Best Cinematography
Best Narrative Film
Best Production Design
and many more…



Vaillante is Rooftop’s award-winning 3 part miniseries, long format storytelling specifically designed for entertainment. It’s played at festivals worldwide, had several international cinema screenings and has also been broadcast on Canal plus.


Sometime in 2016, Rooftop started a journey that would eventually lead to the production of Vaillante. It was triggered by a desire to reach new, highly engaged audiences with content that genuinely can impact behaviours. The volume of content on social media makes it tough for your cause to stand out, and tougher to engage audiences on an emotive level with videos that are one to two minutes long. This is where television offers something that social media doesn’t. Long-form content that allows you to engage with a character-driven story and understand the nuances and complexities of social settings.

Here’s where UNICEF comes in. Rooftop creates a lot of video content for UNICEF on some of the most devastating issues that impact children. One of these issues is child marriage; a complex practice that often robs young girls of their physical health, mental health and education. 650 million girls around the world are married before their 18th birthdays, 115 million of them live in Sub-Saharan Africa. Having worked on numerous child marriage videos before, we understood that it would be impossible to communicate the full extent of why this is happening, how it impacts the girls (and communities), as well as what audiences should do about it. So when UNICEF requested a long-format, edutainment driven story on the topic of child marriage, we jumped at the opportunity.


Rooftop has developed a reputation for closely collaborating with its clients, resulting in work that expresses the full extent of the clients knowledge on the topic. This project was no different. Working with UNICEF offices in Senegal, Mali, Burkina Faso, Niger and New York, we set about to write a fictional story, inspired by real-life scenarios and culturally relevant to its target audience – West Africa. The script was then translated into French, the language in which the series would be filmed.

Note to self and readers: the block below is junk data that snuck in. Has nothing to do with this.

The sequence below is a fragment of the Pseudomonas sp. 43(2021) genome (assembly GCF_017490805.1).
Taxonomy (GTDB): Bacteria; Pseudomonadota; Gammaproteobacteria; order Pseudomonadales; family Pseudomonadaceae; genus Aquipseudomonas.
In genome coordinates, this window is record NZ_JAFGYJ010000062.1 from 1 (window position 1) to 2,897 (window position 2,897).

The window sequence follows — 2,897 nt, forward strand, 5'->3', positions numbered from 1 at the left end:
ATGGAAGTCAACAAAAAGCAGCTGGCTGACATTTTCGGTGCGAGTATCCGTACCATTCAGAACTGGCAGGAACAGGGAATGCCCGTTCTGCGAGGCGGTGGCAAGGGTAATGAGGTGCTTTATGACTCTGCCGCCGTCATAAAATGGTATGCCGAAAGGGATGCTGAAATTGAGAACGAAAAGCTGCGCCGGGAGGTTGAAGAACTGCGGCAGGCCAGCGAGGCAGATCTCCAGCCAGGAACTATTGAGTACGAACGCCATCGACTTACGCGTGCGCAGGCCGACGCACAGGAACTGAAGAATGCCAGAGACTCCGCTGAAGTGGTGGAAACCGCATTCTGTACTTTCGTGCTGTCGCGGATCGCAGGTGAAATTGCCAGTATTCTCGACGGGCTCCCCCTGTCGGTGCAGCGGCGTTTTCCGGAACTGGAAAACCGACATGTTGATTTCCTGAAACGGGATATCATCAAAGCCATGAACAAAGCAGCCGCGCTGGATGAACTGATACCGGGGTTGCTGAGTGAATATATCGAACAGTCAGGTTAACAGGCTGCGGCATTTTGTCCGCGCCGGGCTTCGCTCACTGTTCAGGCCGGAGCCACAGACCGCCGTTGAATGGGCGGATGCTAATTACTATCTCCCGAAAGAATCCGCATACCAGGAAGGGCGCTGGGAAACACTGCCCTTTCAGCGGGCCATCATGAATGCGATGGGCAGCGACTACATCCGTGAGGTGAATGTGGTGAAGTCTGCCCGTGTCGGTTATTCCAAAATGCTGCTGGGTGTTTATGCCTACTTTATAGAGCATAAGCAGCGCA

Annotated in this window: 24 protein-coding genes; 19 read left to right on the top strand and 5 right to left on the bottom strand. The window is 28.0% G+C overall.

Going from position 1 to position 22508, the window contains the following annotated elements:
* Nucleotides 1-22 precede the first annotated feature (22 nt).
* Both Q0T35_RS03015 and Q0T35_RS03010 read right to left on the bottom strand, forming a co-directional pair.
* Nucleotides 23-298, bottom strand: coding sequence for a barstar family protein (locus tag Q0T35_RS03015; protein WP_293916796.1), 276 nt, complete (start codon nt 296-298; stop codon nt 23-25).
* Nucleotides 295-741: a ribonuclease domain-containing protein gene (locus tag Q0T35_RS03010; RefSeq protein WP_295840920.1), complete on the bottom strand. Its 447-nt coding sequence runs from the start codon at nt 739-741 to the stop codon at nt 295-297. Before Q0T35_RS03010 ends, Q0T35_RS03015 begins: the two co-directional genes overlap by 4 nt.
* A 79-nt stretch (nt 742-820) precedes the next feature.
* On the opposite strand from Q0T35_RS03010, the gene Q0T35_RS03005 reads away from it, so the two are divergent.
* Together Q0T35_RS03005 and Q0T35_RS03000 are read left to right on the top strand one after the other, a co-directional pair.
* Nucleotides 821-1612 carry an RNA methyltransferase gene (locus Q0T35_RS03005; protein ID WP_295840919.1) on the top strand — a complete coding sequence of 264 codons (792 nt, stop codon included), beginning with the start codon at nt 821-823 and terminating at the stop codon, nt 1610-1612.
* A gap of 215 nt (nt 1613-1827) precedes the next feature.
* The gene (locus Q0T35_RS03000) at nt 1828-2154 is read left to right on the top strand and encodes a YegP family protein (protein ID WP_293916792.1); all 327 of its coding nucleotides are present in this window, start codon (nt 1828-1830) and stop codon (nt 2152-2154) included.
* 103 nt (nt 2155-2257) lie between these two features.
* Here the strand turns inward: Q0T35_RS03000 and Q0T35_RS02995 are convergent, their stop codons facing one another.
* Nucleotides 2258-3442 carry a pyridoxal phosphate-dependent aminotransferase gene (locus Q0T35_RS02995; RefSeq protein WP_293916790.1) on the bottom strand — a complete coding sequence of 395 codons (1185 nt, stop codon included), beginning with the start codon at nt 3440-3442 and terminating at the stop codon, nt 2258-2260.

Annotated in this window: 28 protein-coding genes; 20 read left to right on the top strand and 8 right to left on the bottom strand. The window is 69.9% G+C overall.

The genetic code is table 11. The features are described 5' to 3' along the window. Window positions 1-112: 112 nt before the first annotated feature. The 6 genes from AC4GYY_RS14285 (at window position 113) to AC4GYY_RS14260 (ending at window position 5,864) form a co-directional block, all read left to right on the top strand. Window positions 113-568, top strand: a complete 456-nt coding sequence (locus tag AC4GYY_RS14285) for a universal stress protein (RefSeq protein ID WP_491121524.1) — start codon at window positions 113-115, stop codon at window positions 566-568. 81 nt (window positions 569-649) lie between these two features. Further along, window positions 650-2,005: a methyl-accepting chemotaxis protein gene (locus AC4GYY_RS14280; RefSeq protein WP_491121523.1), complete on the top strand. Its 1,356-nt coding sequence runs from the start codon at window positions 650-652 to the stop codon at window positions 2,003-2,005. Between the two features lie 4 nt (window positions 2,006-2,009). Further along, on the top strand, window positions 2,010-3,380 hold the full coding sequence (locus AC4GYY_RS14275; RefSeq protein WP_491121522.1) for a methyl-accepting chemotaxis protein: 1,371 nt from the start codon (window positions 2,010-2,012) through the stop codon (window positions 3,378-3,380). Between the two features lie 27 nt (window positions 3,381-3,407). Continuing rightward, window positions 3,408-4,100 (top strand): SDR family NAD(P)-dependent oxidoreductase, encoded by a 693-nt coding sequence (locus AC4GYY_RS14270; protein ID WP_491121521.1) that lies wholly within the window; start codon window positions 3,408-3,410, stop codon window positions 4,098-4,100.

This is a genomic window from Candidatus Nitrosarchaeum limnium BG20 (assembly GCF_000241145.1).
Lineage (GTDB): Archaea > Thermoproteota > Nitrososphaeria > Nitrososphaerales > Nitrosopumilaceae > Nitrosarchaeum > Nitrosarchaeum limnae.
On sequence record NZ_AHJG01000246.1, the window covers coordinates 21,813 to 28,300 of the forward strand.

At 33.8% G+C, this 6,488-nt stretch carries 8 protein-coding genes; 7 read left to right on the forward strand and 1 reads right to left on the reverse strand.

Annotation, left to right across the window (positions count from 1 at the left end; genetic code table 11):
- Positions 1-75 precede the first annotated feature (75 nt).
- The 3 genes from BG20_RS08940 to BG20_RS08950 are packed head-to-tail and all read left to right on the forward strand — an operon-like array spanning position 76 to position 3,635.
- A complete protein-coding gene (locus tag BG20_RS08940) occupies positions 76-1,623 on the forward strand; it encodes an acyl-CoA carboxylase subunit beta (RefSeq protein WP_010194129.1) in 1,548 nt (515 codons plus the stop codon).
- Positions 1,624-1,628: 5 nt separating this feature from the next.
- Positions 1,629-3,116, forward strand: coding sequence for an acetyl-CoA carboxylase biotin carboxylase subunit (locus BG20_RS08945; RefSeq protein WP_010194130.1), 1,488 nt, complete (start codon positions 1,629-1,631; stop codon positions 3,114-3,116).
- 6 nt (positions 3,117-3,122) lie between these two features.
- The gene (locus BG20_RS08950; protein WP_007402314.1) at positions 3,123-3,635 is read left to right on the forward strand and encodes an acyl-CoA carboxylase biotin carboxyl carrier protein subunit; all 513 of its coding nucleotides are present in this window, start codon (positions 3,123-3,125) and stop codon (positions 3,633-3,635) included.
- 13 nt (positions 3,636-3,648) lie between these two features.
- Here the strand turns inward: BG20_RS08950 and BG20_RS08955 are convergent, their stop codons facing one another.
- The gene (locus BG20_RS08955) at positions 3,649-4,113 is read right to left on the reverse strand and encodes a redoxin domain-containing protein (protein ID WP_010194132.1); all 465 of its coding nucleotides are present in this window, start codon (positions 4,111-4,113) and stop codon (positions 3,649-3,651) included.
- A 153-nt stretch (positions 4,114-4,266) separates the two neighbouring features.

The production crew, comprising mostly of full-time Rooftop team members, set about on a challenging pre-production period. The challenge of shooting a series set in West Africa in South Africa was one thing, but doing it all in 2021 whilst in and out of COVID-19 lockdowns and restrictions was another thing altogether. Through tremendous effort, and despite global travel bans, we were able to find a strong cast of French actors, many of whom had little to no prior acting experience. The 24-day shoot, however, split between Gqberha and Steytlerville in the Eastern Cape, went off as smoothly as anyone could have hoped. Cast and crew alike were exhausted by the end of it but energised by the experience of working on something that was both so creatively challenging and thematically significant.

The following months saw an extension of Rooftop’s expertise as all of the post-production, including editing, sound design, colour grading, and music composition was all handled in-house. Furthermore, Rooftop created an English dubbed version to expand the potential audience. This saw many of the original, bi-lingual cast as well as some professional voice actors to Rooftop’s sound studio.

The Result

The finished three-part miniseries is a powerful story that has been met with exceptionally positive reviews from audiences and critics alike. In December 2021, Vaillante had its world premiere at the prestigious FESPACO film festival in Burkina Faso. This was followed shortly after by national premieres at cinemas in New York, South Africa and Niger. Since its release late in 2021, it has been screened at nine film festivals around the world, racking up multiple award nominations. In March 2022, the series was broadcast on Canal Plus, a major television broadcaster in French-speaking Africa. Even now, months after its release, Vaillante is being considered for a theatrical release through Canal Olympia cinema chain, and it is also closing in on worldwide streaming opportunities.

The longevity of its shelf life alone is worth considering when weighing up the impact of Vaillante. Numbers-wise, Vaillante racked up an impressive 60 million social media impressions between its launch in December and broadcast in March. But its true impact is much harder to measure. Did it succeed in influencing behaviour? Was it a positive contribution to a conversation about a complicated topic? In the coming months, we will be working with UNICEF and Creative Culture to conduct focus groups to try to answer these questions. For now, though, our hope is that this story at least starts a conversation that may not have been spoken of before. As the lead character, Sali, says; “We can’t move past these concerns until we talk about it”.




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